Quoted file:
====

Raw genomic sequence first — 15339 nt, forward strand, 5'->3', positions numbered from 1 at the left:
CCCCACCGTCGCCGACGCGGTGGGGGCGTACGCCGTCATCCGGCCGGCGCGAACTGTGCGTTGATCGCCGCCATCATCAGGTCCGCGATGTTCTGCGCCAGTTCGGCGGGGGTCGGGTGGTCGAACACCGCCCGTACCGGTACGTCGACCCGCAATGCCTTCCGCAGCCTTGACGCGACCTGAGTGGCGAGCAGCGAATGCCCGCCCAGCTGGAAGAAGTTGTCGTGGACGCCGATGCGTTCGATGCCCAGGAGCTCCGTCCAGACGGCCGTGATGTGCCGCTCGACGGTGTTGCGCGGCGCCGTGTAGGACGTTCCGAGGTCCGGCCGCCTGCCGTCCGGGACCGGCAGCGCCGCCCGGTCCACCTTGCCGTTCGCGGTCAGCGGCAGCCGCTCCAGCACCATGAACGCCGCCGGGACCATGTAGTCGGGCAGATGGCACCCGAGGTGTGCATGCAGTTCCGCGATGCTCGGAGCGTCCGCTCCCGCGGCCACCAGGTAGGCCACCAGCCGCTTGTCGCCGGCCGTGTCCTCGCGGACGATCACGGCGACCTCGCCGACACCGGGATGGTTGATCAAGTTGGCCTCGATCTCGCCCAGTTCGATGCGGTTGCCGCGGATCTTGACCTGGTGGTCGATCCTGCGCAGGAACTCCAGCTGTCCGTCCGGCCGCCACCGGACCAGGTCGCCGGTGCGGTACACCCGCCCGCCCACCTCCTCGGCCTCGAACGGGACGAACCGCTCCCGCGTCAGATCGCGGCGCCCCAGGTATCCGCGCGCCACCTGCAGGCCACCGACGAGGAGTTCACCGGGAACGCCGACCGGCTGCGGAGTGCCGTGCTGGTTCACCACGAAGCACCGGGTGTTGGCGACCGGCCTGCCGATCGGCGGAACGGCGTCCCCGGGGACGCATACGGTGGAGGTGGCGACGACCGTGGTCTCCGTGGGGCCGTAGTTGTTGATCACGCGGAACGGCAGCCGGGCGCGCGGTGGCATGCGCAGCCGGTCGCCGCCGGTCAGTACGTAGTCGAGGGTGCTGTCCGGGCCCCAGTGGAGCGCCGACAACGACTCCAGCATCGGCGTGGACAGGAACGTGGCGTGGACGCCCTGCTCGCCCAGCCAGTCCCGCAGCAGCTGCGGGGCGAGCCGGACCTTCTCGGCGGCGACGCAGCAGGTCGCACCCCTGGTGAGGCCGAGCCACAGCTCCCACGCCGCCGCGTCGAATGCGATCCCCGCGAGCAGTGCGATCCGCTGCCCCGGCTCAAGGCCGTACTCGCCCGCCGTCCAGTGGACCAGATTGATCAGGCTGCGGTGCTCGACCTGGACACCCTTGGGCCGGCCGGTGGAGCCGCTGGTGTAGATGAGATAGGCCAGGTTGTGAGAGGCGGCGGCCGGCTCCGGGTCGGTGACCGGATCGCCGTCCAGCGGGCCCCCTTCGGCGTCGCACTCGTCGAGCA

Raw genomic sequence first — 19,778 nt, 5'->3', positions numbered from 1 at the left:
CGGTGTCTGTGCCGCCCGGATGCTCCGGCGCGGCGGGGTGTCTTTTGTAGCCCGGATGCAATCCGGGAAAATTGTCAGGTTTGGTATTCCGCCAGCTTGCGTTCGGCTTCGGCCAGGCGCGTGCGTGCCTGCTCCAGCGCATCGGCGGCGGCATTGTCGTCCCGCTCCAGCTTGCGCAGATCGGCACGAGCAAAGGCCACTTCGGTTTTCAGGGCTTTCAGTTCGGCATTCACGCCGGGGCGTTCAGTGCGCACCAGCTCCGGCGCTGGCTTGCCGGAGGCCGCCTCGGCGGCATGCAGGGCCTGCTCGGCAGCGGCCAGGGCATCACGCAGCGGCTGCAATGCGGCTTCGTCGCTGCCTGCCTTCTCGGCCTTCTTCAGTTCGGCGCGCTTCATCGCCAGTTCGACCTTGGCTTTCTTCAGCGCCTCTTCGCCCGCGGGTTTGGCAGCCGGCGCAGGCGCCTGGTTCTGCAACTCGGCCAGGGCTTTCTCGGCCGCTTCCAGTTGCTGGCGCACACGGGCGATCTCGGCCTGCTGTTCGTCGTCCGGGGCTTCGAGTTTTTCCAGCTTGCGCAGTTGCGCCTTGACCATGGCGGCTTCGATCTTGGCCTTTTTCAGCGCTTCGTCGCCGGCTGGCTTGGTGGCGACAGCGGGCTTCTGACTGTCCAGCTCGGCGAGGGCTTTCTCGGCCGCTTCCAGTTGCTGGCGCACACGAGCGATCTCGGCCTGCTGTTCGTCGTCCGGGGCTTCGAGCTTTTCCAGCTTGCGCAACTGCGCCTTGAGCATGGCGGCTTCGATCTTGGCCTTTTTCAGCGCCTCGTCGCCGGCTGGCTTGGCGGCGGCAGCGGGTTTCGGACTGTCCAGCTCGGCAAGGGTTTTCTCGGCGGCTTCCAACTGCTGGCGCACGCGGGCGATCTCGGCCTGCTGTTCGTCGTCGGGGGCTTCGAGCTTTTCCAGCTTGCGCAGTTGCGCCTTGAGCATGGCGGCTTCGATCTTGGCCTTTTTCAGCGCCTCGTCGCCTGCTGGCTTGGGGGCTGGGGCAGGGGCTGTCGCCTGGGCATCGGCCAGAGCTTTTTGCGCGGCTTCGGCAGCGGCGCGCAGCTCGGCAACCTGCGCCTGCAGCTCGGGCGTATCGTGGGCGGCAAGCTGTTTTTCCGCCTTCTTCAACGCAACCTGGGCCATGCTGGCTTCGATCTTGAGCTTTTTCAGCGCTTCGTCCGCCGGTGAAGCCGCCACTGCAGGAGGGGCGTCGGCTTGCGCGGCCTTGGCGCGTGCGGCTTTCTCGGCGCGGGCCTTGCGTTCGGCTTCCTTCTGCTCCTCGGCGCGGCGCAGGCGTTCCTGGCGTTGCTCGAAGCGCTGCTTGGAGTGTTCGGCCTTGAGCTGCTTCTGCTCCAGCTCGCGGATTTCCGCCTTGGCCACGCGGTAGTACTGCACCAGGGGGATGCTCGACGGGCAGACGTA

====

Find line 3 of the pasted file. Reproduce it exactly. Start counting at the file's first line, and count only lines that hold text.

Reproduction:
Raw genomic sequence first — 19,778 nt, 5'->3', positions numbered from 1 at the left: